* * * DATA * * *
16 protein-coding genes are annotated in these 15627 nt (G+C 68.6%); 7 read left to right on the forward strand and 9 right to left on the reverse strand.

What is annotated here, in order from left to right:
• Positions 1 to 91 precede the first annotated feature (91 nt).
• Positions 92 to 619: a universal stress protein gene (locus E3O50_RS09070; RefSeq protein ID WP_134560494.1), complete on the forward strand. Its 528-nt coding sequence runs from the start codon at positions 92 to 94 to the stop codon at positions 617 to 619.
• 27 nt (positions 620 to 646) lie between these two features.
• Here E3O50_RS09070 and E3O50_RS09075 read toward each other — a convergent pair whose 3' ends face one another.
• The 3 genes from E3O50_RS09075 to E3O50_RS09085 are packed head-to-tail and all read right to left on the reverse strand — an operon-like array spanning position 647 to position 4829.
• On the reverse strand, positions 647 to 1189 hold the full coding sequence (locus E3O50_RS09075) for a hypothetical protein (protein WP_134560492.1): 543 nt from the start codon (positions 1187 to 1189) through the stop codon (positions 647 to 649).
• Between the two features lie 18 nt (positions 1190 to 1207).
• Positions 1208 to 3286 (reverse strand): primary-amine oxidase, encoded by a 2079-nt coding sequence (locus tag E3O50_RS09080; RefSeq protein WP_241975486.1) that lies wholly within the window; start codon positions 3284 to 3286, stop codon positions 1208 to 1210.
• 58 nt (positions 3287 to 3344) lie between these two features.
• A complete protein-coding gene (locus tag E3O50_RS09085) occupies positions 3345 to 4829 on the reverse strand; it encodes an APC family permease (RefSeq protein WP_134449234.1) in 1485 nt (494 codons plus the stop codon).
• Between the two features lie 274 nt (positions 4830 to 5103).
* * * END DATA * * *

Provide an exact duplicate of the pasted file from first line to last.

16 protein-coding genes are annotated in these 15627 nt (G+C 68.6%); 7 read left to right on the forward strand and 9 right to left on the reverse strand.

What is annotated here, in order from left to right:
• Positions 1 to 91 precede the first annotated feature (91 nt).
• Positions 92 to 619: a universal stress protein gene (locus E3O50_RS09070; RefSeq protein ID WP_134560494.1), complete on the forward strand. Its 528-nt coding sequence runs from the start codon at positions 92 to 94 to the stop codon at positions 617 to 619.
• 27 nt (positions 620 to 646) lie between these two features.
• Here E3O50_RS09070 and E3O50_RS09075 read toward each other — a convergent pair whose 3' ends face one another.
• The 3 genes from E3O50_RS09075 to E3O50_RS09085 are packed head-to-tail and all read right to left on the reverse strand — an operon-like array spanning position 647 to position 4829.
• On the reverse strand, positions 647 to 1189 hold the full coding sequence (locus E3O50_RS09075) for a hypothetical protein (protein WP_134560492.1): 543 nt from the start codon (positions 1187 to 1189) through the stop codon (positions 647 to 649).
• Between the two features lie 18 nt (positions 1190 to 1207).
• Positions 1208 to 3286 (reverse strand): primary-amine oxidase, encoded by a 2079-nt coding sequence (locus tag E3O50_RS09080; RefSeq protein WP_241975486.1) that lies wholly within the window; start codon positions 3284 to 3286, stop codon positions 1208 to 1210.
• 58 nt (positions 3287 to 3344) lie between these two features.
• A complete protein-coding gene (locus tag E3O50_RS09085) occupies positions 3345 to 4829 on the reverse strand; it encodes an APC family permease (RefSeq protein WP_134449234.1) in 1485 nt (494 codons plus the stop codon).
• Between the two features lie 274 nt (positions 4830 to 5103).